There are many urban legends attached to the Kilroy graffiti. One states that Adolf Hitler believed that Kilroy was some kind of American super spy because the graffiti kept turning up in secure Nazi installations, presumably having been actually brought on captured Allied military equipment. Another states that Stalin was the first to enter an outhouse especially built for the leaders at the Potsdam conference. Upon exiting, Stalin asked an aide: "Who is this Kilroy?" Another legend states that a German officer, having seen frequent "Kilroys" posted in different cities, told all of his men that if they happened to come across a "Kilroy" he wanted to question him personally. Another one states the entire gag was started by a soldier in the Army who was sick of the Air Force bragging that they were always the first on the scene; the little man and phrase then began appearing in ludicrous places to indicate that someone had, in fact, arrived prior to the Air Force.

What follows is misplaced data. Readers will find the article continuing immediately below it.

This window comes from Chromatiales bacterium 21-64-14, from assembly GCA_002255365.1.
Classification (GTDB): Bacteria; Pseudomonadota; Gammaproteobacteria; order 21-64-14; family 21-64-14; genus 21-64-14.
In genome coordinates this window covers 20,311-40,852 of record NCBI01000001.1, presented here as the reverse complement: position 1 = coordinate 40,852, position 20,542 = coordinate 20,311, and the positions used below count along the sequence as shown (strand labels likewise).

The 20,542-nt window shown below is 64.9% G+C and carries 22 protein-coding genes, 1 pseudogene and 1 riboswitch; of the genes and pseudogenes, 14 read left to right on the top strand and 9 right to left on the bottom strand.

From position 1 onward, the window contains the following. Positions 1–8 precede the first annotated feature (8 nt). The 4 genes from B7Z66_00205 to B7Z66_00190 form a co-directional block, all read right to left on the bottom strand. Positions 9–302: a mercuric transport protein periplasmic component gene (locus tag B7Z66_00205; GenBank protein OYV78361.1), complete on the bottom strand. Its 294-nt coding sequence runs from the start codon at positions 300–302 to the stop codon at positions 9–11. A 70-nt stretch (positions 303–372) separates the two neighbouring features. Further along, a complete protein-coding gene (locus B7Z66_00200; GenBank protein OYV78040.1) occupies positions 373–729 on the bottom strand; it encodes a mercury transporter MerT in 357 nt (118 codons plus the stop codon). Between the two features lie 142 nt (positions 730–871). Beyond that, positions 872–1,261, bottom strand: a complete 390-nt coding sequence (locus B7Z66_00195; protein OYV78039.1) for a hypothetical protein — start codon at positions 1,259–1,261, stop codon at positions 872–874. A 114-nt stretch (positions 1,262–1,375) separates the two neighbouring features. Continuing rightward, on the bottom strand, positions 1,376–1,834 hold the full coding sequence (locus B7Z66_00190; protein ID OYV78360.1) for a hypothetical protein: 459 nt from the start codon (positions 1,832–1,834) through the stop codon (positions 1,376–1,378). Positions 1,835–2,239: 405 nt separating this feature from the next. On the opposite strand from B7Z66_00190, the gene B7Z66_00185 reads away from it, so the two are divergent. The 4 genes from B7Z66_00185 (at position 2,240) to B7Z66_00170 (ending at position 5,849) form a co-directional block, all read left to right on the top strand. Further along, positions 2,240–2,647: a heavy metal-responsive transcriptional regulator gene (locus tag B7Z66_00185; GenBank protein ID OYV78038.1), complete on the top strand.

The graffiti is supposedly located on various significant or difficult-to-reach places such as on the torch of the Statue of Liberty, on the Marco Polo Bridge in China, in huts in Polynesia, on a high girder on the George Washington Bridge in New York, at the peak of Mt. Everest, on the underside of the Arc de Triomphe, scribbled in the dust on the moon, in WWII pillboxes scattered around Germany, around the sewers of Paris, and, in tribute to its origin, engraved in the WWII Memorial in Washington D.C.
The Transit Company of America held a competition in 1946 offering a real trolley car to the man who could verify he was the "real Kilroy". J. J. Kilroy brought his co-workers with him to prove that he was undeniably the true Kilroy. The other forty or so men who showed up were not able to establish they were the "real" Kilroy. Kilroy gave his prize to his nine children to play with in their front yard.
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